By Jack Simpson
When I first moved to Chicago, I lived on McLean Street in the Bucktown neighborhood. When I looked up my neighborhood on a map from 1886, I saw that McLean had been called Coblentz at that time. More striking, all of the east-west streets in the neighborhood had German names at that time. For example, Dickens Street had been called Lubeck, Charleston was called Frankfort, and Shakespeare was Hamburg. Looking into this casually, I learned that many of Chicago’s German street names were changed during anti-German hysteria in World War I. This seemed to explain why several of the streets were named for English cultural figures- I assumed that Anglophile Americans in the grip of xenophobic war fever changed “Hamburg” to “Shakespeare.”
Since street name changes are a common question at the reference desk, I thought I would investigate the details of the German street name changes. As is usually the case with history, the true narrative is a bit more complicated than I expected.
There was considerable anti-German sentiment in Chicago during the First World War. Historian Melvin Holli wrote in Ethnic Chicago that “no group fell from such high favor to such low regard as did German Americans during the period of World War I.”
When the European war began in 1914, though, public opinion was not particularly anti-German. The U.S. was neutral in the conflict and in the European phase of the war, native American sentiment was also fairly neutral. In Chicago, early public discussion of the European war was not so much between Anglophile nativists and a German minority, but rather between groups of European ethnics. According to the school census of 1914, only 752, 111 of Chicago’s 2, 437,526 people were classified as native-born Americans, and so many Chicagoans identified strongly with their European homelands. Of Chicago’s ethnic groups, Germans and Austrians combined were numerically dominant. Irish nationalists tended to favor Germany in the conflict against the British. Early in the conflict, nationalist Poles and Bohemians viewed both sides of the war as obstacles to their dreams of nationhood.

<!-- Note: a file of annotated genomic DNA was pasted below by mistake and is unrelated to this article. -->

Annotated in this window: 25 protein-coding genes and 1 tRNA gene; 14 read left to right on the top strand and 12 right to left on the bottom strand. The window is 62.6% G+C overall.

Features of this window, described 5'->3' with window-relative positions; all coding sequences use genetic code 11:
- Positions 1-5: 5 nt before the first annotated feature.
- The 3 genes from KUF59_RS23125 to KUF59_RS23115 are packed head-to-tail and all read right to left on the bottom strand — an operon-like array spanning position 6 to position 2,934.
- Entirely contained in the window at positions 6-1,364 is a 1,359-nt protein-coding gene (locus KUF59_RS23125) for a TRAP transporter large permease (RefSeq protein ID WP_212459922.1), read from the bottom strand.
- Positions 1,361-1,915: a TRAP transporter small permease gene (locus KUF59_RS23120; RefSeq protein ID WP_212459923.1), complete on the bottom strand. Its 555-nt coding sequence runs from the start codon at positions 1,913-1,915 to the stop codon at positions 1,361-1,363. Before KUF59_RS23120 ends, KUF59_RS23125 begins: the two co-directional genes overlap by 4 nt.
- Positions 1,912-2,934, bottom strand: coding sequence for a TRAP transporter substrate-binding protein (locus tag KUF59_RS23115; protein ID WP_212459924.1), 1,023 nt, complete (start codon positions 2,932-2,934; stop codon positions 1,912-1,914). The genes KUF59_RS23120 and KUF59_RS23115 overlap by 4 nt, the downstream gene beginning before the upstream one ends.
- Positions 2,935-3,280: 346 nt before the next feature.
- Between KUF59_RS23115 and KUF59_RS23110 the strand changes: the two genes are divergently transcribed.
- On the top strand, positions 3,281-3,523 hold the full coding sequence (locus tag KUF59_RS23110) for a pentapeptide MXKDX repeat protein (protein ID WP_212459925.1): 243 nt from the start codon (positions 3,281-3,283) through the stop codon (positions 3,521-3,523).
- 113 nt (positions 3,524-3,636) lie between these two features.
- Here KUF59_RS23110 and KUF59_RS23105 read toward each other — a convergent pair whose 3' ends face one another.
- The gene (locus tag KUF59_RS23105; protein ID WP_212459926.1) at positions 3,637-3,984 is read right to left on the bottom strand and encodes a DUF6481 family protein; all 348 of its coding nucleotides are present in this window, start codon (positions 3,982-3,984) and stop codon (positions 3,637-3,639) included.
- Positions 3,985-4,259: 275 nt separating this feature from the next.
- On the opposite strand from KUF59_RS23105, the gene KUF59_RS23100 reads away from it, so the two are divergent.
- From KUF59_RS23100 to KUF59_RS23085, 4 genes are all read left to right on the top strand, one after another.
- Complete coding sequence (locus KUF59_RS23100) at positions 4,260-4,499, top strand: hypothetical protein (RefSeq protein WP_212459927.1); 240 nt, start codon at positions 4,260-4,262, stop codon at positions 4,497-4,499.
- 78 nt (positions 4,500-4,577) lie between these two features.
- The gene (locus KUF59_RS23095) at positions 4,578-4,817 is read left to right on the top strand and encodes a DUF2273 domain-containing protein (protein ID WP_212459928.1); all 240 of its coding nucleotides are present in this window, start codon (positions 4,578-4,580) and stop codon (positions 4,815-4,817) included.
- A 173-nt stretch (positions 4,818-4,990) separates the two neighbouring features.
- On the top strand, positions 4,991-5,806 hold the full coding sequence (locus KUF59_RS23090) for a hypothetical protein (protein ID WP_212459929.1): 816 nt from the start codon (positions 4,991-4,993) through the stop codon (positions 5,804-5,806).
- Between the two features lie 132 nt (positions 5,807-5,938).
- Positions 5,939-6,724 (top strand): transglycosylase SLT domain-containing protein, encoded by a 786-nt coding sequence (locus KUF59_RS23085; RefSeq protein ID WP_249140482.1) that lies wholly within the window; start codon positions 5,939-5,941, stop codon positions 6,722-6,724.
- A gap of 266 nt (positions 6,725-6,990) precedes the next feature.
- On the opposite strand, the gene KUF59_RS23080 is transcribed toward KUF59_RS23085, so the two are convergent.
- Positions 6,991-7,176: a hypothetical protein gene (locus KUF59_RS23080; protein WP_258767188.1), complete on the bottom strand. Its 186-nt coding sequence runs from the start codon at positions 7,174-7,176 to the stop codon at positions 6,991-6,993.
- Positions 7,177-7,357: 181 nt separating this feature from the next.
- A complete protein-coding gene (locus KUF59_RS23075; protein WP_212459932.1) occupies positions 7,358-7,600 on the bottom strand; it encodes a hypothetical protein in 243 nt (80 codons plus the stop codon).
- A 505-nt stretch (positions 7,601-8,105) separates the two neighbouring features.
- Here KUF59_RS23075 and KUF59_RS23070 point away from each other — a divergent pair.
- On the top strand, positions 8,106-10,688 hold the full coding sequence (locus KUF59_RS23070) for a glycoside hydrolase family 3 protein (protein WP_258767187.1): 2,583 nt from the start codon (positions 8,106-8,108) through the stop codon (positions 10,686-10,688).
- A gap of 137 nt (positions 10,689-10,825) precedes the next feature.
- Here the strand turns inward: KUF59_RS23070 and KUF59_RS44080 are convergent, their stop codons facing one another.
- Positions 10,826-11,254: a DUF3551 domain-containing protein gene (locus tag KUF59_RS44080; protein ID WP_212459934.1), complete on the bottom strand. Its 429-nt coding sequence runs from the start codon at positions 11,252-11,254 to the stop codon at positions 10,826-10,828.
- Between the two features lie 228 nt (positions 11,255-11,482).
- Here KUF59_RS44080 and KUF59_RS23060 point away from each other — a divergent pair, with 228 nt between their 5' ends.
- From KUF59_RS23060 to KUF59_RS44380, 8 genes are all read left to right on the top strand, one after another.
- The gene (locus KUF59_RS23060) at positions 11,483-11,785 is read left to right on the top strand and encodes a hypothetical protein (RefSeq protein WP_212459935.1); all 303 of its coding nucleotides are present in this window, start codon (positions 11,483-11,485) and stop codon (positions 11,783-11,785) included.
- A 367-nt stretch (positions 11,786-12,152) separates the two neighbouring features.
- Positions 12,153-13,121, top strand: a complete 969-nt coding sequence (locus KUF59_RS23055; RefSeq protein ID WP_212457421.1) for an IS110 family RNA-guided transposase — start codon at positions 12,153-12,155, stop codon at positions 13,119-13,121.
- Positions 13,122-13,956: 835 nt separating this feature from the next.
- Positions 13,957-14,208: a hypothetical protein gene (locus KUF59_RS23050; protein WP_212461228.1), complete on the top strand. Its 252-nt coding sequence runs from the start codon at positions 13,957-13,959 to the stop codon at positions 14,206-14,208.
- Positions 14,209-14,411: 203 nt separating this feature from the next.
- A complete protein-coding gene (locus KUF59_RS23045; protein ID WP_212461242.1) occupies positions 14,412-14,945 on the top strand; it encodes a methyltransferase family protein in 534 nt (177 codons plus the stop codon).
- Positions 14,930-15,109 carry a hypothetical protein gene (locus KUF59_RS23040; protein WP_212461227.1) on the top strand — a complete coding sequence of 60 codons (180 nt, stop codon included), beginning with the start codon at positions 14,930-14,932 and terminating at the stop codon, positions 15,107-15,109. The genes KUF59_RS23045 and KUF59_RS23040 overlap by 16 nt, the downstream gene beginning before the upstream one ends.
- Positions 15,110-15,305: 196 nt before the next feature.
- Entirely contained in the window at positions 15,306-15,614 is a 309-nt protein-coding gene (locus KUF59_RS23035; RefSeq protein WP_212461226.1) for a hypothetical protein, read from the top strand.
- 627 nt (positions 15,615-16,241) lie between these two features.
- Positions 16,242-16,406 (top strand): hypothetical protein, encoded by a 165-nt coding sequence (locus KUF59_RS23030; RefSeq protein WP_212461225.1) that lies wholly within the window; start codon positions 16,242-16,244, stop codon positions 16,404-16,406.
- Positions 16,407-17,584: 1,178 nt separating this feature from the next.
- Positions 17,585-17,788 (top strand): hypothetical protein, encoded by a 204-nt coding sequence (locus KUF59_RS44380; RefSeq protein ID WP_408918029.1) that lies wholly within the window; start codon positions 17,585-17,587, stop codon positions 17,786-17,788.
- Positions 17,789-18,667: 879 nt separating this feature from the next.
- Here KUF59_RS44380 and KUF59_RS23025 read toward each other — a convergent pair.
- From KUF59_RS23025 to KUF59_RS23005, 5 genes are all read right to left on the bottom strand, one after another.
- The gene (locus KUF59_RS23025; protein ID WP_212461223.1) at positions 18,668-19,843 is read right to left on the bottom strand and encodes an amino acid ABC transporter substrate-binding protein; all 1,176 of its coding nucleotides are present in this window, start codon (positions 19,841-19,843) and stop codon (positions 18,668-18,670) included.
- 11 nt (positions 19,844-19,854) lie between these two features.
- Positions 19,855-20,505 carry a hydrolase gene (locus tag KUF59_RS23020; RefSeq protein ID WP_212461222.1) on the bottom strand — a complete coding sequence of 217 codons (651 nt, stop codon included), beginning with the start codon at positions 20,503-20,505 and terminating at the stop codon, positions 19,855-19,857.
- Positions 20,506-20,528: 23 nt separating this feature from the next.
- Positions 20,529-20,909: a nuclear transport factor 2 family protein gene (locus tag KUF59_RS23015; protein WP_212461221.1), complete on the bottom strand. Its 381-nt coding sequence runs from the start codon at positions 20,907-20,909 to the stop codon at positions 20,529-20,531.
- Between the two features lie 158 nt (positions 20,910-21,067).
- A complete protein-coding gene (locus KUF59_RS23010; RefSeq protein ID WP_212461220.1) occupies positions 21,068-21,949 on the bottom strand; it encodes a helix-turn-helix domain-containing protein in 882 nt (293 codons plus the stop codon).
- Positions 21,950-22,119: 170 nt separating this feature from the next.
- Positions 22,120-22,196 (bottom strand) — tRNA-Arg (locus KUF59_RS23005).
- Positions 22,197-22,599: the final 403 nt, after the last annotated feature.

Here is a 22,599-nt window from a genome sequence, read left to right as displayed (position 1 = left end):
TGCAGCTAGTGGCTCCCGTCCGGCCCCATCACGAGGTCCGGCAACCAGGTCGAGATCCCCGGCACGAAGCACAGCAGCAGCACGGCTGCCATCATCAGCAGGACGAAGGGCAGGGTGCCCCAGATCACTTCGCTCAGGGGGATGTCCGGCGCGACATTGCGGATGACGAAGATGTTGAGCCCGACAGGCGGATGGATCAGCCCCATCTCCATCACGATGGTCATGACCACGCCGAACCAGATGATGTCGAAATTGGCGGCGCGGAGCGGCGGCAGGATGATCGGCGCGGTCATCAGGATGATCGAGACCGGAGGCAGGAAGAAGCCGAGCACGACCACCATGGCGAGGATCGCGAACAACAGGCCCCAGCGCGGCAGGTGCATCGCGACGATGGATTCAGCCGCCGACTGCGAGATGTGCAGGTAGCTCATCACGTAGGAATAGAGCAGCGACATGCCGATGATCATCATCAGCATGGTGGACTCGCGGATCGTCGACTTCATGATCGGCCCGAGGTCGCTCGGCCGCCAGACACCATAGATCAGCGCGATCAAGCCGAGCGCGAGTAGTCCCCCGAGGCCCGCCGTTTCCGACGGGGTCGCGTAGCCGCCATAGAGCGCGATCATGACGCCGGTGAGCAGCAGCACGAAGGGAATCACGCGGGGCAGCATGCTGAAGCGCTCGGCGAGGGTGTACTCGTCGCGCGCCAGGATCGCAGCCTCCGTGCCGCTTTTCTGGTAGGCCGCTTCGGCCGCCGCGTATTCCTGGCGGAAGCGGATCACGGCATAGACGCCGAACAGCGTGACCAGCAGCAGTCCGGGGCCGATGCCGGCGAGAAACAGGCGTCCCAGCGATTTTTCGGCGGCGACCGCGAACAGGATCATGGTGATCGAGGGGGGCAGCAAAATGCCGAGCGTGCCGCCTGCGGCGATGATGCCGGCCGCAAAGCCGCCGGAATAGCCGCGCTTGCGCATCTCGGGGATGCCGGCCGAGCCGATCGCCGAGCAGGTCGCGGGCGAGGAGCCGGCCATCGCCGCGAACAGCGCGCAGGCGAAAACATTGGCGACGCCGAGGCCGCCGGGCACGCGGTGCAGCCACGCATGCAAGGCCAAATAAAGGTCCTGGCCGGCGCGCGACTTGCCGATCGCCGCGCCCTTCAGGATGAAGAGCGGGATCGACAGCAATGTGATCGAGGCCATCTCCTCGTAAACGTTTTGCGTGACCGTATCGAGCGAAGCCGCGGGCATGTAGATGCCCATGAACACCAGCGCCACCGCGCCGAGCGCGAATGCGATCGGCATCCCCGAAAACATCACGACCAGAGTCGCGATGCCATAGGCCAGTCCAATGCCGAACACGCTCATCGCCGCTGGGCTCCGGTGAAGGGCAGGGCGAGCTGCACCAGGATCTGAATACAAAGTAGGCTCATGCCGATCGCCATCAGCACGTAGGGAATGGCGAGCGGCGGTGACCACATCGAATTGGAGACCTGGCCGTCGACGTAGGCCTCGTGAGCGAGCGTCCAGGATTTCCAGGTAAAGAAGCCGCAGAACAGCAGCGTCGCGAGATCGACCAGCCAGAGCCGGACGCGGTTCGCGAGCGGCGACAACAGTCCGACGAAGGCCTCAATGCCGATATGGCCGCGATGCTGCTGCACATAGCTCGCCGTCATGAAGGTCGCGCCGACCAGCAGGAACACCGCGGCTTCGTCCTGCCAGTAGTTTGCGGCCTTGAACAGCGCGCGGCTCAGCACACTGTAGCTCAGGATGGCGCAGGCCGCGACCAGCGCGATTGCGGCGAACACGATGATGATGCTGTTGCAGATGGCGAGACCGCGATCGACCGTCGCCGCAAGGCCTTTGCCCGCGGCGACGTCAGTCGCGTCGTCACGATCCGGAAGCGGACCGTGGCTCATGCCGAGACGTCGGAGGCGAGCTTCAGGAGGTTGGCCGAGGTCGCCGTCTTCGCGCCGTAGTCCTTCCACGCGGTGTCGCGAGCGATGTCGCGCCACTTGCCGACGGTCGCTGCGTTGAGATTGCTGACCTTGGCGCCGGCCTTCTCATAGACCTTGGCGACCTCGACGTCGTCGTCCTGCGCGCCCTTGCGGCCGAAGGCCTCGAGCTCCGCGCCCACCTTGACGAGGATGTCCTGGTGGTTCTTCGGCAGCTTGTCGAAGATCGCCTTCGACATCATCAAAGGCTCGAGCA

As the European war continued, the dynamics of the argument changed. Conflict between the U.S. and the Central powers over submarine warfare and the Zimmerman telegram shifted native American public opinion against the Central powers. With the collapse of Czarist Russia, Poles and Bohemians ethnics viewed Germany as the remaining obstacle to nationhood. This view was bolstered by Woodrow Wilson’s “Peace without Victory” speech, arguing that after the war “every people should be left free to determine its own polity.” Before U.S. entry into the war, Polish-Americans raised a unit, Haller’s Army, to fight against the Central Powers in France.
Anti-German sentiment among Poles, Bohemians and other Chicago ethnic populations also grew from rivalry with Germans in the city. The German community was older, larger and better established in the city than other groups. More recently established ethnic communities such as Poles and Czechs felt that the Germans were unfairly dominant. This dynamic played out over the issue of foreign-language instruction in the public schools, for example.